Exploring the many colors of Connecticut’s Last Green Valley

By Jocelyn Ruggiero, Globe correspondent, October 14, 2020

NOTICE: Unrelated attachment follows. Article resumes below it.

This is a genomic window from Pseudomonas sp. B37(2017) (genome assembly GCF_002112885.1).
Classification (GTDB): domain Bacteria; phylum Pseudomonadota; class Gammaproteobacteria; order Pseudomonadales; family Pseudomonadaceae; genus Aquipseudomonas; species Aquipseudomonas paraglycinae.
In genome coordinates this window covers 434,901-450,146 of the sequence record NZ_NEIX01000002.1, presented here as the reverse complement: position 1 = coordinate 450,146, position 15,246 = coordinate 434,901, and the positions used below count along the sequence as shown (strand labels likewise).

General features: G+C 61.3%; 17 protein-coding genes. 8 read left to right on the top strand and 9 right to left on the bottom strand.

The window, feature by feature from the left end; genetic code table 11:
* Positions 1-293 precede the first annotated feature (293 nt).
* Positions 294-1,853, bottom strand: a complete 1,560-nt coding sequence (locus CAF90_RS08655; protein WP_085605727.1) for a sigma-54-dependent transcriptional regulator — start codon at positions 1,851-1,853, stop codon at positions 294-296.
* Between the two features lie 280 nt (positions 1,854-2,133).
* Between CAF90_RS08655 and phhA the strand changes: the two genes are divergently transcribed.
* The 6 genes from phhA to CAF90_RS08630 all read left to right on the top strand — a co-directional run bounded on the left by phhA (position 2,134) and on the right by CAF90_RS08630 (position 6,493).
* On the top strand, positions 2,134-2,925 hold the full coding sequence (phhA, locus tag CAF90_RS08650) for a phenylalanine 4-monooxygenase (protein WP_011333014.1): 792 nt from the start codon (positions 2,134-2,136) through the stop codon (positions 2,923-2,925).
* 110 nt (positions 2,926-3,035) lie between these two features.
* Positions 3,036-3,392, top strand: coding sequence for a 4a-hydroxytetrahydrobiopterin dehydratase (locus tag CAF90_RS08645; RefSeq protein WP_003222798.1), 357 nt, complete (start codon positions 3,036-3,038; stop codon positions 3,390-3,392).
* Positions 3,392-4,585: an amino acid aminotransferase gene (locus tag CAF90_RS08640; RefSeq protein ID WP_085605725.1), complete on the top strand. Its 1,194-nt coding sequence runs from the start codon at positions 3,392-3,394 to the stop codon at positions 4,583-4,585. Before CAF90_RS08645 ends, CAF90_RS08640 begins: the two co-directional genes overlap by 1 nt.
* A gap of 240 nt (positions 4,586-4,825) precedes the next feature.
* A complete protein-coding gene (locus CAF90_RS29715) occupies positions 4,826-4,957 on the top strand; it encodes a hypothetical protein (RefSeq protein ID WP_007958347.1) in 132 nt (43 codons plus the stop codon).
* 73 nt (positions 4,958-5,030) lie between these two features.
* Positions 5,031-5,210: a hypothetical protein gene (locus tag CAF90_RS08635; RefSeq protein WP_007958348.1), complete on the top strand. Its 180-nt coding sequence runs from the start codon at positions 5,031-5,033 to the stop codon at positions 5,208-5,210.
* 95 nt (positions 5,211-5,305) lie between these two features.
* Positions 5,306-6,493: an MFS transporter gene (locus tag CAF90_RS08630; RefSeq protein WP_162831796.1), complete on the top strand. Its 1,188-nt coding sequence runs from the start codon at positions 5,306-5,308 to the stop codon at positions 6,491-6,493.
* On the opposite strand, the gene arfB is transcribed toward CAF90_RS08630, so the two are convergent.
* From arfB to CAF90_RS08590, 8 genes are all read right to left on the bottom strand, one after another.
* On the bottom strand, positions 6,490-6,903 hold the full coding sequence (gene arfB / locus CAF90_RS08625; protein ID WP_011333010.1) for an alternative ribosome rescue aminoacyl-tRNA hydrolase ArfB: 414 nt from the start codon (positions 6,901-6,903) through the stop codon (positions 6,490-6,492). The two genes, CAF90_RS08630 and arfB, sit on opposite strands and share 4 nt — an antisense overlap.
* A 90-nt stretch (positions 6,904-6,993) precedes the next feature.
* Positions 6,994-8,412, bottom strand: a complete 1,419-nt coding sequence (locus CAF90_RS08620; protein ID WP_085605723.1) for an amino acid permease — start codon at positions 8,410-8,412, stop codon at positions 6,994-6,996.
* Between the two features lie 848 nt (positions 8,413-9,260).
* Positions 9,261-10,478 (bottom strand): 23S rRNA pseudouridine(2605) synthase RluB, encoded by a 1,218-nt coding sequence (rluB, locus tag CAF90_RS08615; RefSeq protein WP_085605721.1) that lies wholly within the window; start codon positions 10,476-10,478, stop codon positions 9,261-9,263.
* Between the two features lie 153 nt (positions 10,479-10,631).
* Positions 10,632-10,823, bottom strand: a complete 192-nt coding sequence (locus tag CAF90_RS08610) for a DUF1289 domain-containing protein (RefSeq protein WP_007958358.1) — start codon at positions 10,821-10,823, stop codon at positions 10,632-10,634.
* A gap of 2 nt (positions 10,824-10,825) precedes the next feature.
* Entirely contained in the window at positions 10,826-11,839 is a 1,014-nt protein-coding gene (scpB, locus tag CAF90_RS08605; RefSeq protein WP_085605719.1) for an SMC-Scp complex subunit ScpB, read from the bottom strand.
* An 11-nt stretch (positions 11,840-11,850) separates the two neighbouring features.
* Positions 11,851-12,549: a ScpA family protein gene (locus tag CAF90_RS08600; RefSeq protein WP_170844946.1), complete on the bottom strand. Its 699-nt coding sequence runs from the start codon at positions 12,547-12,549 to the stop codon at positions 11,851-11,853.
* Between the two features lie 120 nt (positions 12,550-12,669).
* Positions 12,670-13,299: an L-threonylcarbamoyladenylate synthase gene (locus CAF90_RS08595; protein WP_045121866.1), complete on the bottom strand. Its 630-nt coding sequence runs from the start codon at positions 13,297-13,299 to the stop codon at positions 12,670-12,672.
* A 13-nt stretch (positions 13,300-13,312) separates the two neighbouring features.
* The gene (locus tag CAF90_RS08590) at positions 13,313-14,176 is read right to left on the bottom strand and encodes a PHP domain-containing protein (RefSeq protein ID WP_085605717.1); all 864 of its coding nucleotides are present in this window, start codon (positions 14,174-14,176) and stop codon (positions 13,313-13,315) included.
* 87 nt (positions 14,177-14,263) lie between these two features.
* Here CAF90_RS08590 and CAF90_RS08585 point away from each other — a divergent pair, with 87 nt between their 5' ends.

There are few activities as New Englandy as a meandering autumn drive through a magnificent canopy of yellow, crimson, and orange, and there are few areas better suited to this as the stretch of countryside that runs from Northeastern Connecticut to South Central Massachusetts. Designated by Congress in 2014 as “The Last Green Valley National Heritage Corridor,” the 1,100-square-mile swath is so named because, in a nighttime aerial or satellite view, it is singularly dark, bookended by the brightly-lit sprawl between New York and Boston. More than 84 percent of its 707,000 acres are forest and farmland. Replete with quaint 18th- and 19th-century town greens, homesteads, churches, and mills, in Connecticut, it’s home to 171 properties and districts listed in The National Register of Historic Places. Connecticut state historian Walter Woodward calls the region a “still-beautiful, still-rural, history-proud, and heritage-rich old New-England getaway.” Read Full Article





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